This year's flu strain has been particularly nasty — so nasty, in fact, that it's caused some employees to miss so much work that they could qualify for short-term disability benefits.
This unfortunately has been the reality for some older workers and workers with chronic medical conditions, such as asthma, diabetes, lung or heart disease, or morbid obesity. Other high-risk employees who have had the worst cases of the flu include people who work in health care, nursing homes, or child care.
We recently walked a client through a short-term disability case that revolved around this wicked strain of influenza, and I think the situation points to an emerging trend in health care — using a telemedicine service.
Here's what happened: The client's employee was sick with symptoms of the flu. The employee listened to his employer's advice to stay home and use PTO/sick days to avoid spreading the flu to co-workers.
What's more, the employee saw a news report on how health care providers were discouraging people with minor flu symptoms from visiting the doctor's office and emergency room to prevent spreading the illness.
The sick employee got the message: Stay home and keep the flu to yourself!
This is where the story gets interesting.
After 12 days, the sick employee's symptoms were even worse. He called his doctor, who referred him to the emergency room.
Six hours in the ER and one $1,500 bill later, the sick employee was prescribed an influenza anti-viral drug and was sent home for another 5-7 days of rest.
In total, the employee missed three weeks of work. That's a lot of income to forfeit, and that's exactly why some employers offer a short-term disability benefit to their employees.
There's no common definition (federal or state) for short-term disability leave; it depends on the carrier and employer. And the criteria for activating short-term disability leave vary, too.
For the sick employee to get short-term disability, he needed to start by getting documentation from a doctor of his flu. This documentation didn't start until the ER visit.
Most short-term disability policies have an eight-day illness elimination period. In this case, the sick employee was not eligible for a disability benefit until the fourth week, when he actually returned to work.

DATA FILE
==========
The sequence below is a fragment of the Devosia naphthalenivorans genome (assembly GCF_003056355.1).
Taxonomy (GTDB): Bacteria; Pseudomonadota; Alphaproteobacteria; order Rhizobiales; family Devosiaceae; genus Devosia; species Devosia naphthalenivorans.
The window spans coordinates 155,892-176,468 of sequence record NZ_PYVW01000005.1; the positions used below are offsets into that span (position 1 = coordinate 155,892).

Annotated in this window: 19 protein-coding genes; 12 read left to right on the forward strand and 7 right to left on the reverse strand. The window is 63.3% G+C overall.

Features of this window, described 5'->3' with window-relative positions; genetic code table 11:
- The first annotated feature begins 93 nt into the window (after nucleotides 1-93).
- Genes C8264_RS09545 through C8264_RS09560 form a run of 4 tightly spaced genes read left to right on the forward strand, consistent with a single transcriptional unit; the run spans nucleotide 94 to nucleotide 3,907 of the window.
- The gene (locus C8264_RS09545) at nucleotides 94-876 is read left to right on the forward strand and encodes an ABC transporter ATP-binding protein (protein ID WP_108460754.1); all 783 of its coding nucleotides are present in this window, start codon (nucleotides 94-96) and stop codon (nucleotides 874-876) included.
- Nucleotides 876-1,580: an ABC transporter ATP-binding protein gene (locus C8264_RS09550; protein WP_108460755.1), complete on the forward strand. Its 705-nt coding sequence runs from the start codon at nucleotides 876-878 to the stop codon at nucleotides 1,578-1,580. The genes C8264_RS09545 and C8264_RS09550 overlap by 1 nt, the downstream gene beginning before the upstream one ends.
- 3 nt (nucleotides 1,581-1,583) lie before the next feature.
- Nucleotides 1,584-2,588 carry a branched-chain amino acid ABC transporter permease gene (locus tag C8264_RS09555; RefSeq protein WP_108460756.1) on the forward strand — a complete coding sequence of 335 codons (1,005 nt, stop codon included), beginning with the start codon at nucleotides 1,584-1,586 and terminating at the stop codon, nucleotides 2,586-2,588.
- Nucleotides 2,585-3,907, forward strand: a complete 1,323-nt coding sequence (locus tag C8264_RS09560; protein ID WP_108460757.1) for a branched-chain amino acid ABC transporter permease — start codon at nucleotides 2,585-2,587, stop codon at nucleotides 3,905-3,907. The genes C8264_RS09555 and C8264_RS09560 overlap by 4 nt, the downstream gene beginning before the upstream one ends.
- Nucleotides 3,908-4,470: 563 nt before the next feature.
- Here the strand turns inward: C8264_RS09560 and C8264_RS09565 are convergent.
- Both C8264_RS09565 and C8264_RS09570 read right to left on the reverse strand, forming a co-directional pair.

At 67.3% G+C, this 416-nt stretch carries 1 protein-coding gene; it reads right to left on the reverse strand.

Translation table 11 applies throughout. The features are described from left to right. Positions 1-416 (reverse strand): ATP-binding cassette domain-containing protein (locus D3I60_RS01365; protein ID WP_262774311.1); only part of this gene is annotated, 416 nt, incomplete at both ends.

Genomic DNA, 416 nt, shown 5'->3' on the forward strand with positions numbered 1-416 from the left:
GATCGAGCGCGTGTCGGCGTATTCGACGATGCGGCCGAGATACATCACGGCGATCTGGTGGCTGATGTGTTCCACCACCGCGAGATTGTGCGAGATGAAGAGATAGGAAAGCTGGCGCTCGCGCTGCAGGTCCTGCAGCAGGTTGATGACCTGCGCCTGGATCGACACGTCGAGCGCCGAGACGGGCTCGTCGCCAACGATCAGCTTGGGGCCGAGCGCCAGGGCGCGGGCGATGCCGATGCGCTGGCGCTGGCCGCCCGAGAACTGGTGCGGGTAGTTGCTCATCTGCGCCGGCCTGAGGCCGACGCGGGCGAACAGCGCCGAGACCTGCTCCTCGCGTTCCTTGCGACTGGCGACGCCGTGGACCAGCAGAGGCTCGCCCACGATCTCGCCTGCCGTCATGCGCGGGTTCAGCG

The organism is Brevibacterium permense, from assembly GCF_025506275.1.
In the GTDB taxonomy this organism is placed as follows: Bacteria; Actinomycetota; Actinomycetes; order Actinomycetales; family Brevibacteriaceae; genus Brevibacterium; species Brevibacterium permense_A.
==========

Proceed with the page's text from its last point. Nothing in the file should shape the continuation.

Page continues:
By trying to keep the flu away from his co-workers, the sick employee ended up:
What's the moral of the story? How could the sick worker have acquired documentation to earn his short-term disability benefit? The answer is a telemedicine service.
Telemedicine is the practice of getting a medical consultation via telephone, video chat, or other virtual means. Employers are gaining interest in telemedicine because it's cutting down on expensive doctor's visits (and even more expensive trips to the ER). Employees are gaining interest in telemedicine because it saves them a trip to the doctor's office when they're not feeling well.
Let's pretend the sick employee could have taken advantage of telemedicine (as offered by his employer). The sick employee could have talked to a medical pro from the comfort of his own home on the first day he felt sick. He may have been prescribed an anti-viral medicine (for example, Tamiflu), which may have reduced the severity of the illness — and possibly been saved the pricey ER visit.
Most importantly, the sick employee would have proper documentation, thanks to telemedicine, to apply for and receive a short-term disability benefit. Turns out, the employer's short-term disability provider confirmed that a telemedicine service would have offered proper documentation of the sick employee's flu to activate short-term disability benefits.
(Please note that telemedicine service isn't offered by all insurance carriers, and many self-insured employers don't yet provide this benefit for employees. If you're curious about this benefit, schedule a conversation with your health insurance provider.)
Because the definition and rules around short-term disability benefits are different for each employer and carrier, you must check with your carrier before you instruct employees on any course of action that involves telemedicine.
Here are some questions to ask your STD benefits vendor:
1.) How do you define a short-term disability? (Depending on the answer, it could be good to confirm whether influenza could be a short-term disability.)
2.) What documentation from a medical provider is necessary to establish a short-term disability?
3.) It's common practice that short-term disability involves care by a physician. If this is the case, is telemedicine considered care by a physician?
4.) What specific documentation is needed for a telemedicine case — email, recording of visit, etc.? Knowing which documents are OK — and which are not — will save headaches for employees, employers, and carriers.
In some cases, telemedicine may allow employees to access a benefit to which they are entitled that boosts their physical and financial wellness. Start a conversation with your STD benefits vendor before the end of the flu season. You could end up pleasantly surprised!
What other questions do you have about telemedicine, short-term disability benefits, or any other innovative benefits package? Please share in comments. Your suggestions could shape a future blog post!